UGANDA: Rising ARV resistance threatens HIV fight
Contributed by:AIDSPortal Administrator
Contributed Date: May 22 2012 at 21:39
KAMPALA - The prevalence of drug-resistant HIV strains in Uganda has risen from 8.6 percent to 12 percent in the last five years, one of the highest rates in Sub-Saharan Africa, according to a recent study.
The PharmAccess African Studies to Evaluate Resistance (PASER) monitoring cohort study report for 2008-2012 found that the prevalence of transmitted drug resistance among people who have never taken life-prolonging antiretroviral (ARV) medication was substantially higher in Uganda.
ARVs were available at least five years earlier in Uganda than in the five other PASER countries - Kenya, Nigeria, South Africa, Zambia and Zimbabwe - where drug resistance was estimated at 5 percent in selected areas of those countries.
The Ugandan study was based on results from the capital, Kampala, the western town of Fort Portal, and the eastern town of Mbale.
HIV drug resistance occurs when patients do not respond to prescribed ARVs, and their health deteriorates despite taking the drugs correctly and consistently. Patients who have become resistant must start taking a more expensive second-line regimen of medication. HIV-positive people with drug-resistant strains can transmit them to others.
"Drug-resistant HIV variants selected during ART [antiretroviral treatment] failure have the potential to limit the response to subsequent lines of treatment, and constitute a reservoir for onward transmission [of drug resistance] to newly infected individuals," the authors said. "Drug-resistant HIV may severely restrict therapeutic options, and treatment costs will greatly increase when more people need second- and third-line ART regimens."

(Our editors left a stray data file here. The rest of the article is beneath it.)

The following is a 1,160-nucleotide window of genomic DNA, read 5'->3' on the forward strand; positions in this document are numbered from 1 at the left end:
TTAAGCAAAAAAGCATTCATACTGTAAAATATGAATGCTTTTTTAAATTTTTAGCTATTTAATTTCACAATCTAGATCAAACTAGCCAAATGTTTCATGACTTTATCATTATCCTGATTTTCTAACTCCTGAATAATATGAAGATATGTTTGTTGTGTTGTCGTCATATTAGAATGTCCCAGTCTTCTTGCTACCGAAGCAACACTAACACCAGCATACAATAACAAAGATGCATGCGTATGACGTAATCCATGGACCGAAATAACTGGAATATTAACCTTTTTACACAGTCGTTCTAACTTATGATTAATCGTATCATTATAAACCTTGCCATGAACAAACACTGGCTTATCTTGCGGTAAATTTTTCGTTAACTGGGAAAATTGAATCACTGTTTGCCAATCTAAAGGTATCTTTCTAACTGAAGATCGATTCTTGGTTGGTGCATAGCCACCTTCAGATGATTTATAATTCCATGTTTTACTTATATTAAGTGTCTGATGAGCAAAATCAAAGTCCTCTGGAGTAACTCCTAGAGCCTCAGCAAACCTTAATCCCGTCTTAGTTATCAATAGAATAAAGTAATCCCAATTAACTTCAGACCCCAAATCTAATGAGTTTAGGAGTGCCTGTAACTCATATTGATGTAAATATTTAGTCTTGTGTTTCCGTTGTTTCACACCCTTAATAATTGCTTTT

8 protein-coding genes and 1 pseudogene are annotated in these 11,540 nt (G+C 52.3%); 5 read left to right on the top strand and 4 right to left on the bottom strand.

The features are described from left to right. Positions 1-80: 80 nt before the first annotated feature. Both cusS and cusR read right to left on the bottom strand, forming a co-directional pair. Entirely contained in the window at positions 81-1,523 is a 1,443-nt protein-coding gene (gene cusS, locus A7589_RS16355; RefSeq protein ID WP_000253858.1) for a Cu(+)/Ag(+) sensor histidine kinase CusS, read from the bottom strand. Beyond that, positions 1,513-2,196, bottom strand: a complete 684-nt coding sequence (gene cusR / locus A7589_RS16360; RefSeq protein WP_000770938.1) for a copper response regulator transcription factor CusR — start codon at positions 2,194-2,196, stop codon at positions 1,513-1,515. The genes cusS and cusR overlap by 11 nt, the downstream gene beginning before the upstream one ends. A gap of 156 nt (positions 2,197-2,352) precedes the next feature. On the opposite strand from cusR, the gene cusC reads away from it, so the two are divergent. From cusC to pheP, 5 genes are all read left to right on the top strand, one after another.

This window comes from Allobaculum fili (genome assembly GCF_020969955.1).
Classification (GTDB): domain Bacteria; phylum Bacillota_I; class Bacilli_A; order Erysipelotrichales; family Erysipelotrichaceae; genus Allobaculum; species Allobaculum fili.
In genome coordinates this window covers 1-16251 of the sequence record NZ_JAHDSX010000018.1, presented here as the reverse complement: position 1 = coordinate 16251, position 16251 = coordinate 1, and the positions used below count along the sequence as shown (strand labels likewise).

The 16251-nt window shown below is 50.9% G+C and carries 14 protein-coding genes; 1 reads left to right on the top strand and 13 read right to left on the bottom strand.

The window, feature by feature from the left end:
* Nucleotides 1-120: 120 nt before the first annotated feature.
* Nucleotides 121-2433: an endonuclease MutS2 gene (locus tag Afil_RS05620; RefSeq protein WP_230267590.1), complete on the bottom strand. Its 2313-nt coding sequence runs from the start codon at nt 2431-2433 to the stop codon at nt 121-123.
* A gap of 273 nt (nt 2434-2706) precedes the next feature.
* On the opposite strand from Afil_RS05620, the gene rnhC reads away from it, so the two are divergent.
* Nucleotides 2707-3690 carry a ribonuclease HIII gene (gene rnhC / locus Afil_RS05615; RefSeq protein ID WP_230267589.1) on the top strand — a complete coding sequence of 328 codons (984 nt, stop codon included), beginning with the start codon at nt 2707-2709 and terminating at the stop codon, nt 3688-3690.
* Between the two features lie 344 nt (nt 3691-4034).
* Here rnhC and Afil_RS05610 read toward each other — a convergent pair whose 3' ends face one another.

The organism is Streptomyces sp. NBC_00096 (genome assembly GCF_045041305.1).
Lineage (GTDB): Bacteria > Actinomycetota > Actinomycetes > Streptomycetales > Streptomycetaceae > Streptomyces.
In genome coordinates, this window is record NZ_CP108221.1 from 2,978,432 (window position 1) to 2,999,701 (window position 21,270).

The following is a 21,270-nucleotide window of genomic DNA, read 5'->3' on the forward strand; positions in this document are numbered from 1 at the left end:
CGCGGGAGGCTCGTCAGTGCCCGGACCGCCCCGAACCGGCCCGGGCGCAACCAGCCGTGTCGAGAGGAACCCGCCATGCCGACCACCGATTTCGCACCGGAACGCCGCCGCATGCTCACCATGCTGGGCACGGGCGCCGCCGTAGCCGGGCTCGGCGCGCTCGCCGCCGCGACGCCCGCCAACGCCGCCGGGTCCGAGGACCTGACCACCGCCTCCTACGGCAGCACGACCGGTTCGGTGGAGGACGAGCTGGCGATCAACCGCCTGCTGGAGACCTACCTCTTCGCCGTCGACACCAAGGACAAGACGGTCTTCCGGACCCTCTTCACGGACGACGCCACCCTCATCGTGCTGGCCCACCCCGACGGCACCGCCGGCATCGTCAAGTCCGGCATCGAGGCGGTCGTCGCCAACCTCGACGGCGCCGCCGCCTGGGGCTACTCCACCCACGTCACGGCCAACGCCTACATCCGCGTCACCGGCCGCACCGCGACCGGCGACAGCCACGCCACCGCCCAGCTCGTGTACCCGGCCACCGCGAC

According to the study, the overall drug resistance in patients starting on first-line treatment in the six PASER countries stands at 5.6 percent. Most patients had resistance to a class of ARVs called non-nucleoside reverse transcriptase inhibitors (NNRTIs), which include commonly used medications such as nevirapine and efavirenz.
The report revealed that poor treatment adherence to ARVs, shortage of health professionals, limited training, deficient adherence counselling, inconsistent drug supply and weak enforcement of quality standards were among the causes of HIV drug resistance...
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Author: PlusNewsYear: 2012
Terms & Tags: Uganda , East Africa, Resistance,
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